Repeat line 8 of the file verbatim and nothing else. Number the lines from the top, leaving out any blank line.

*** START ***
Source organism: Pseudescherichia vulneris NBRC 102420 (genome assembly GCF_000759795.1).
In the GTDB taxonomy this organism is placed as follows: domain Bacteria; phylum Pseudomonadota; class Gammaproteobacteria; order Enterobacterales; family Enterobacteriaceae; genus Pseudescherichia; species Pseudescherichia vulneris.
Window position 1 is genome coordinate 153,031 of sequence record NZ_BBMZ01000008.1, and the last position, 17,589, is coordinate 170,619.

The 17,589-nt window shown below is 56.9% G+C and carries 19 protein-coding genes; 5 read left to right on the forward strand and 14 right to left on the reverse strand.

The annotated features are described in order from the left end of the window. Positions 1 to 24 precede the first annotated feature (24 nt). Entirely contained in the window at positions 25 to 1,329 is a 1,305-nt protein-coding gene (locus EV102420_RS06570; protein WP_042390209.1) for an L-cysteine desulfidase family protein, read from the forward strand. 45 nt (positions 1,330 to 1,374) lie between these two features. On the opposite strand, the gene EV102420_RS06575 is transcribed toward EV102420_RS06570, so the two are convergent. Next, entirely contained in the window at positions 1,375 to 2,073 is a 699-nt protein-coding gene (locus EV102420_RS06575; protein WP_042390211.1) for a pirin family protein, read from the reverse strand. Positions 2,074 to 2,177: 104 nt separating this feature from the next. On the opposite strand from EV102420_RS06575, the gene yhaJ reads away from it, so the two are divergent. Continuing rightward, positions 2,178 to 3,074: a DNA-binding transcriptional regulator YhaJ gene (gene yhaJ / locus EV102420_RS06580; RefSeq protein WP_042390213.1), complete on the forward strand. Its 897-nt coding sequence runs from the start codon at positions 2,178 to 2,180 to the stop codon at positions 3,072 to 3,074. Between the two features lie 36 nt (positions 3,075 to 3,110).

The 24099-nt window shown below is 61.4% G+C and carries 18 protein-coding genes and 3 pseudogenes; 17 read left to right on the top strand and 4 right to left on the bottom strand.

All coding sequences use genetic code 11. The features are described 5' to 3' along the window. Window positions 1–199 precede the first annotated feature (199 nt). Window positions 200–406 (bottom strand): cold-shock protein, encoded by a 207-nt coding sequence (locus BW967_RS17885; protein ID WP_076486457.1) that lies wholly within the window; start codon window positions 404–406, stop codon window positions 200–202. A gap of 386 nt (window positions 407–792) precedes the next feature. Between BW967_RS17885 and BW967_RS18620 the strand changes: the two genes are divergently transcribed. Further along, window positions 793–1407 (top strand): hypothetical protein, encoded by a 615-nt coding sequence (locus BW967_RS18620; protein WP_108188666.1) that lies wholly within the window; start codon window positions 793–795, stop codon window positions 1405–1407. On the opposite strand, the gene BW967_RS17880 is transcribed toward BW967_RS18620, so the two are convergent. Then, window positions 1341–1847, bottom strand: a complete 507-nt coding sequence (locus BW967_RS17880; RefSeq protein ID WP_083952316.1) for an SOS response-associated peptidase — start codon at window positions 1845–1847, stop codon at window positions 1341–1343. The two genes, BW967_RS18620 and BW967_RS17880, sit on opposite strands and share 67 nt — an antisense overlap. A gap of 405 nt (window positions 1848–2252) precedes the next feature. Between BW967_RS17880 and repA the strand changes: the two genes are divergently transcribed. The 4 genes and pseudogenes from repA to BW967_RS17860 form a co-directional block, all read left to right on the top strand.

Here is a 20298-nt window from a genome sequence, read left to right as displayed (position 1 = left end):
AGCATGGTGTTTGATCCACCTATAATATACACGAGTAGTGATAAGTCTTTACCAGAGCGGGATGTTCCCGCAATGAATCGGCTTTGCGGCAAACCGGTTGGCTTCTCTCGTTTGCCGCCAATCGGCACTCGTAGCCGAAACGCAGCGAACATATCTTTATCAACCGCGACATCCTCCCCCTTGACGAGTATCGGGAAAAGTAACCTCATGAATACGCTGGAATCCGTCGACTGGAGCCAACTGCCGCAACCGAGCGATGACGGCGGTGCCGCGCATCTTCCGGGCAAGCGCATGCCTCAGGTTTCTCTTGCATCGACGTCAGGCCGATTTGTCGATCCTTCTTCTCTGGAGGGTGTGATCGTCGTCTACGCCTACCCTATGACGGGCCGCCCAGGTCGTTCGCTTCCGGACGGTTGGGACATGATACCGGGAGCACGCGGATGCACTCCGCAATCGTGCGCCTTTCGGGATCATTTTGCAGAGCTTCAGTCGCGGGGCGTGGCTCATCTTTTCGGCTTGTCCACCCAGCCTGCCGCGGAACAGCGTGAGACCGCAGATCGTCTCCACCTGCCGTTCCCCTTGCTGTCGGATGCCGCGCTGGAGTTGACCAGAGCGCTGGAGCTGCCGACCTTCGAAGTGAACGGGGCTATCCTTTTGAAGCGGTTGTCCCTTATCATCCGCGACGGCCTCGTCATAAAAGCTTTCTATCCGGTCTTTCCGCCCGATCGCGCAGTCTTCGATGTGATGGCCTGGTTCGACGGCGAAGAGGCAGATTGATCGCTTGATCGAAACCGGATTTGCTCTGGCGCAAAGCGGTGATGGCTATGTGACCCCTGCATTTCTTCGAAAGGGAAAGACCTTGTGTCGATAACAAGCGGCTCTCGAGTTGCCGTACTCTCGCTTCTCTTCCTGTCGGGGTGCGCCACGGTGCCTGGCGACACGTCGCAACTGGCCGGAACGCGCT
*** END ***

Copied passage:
Here is a 20298-nt window from a genome sequence, read left to right as displayed (position 1 = left end):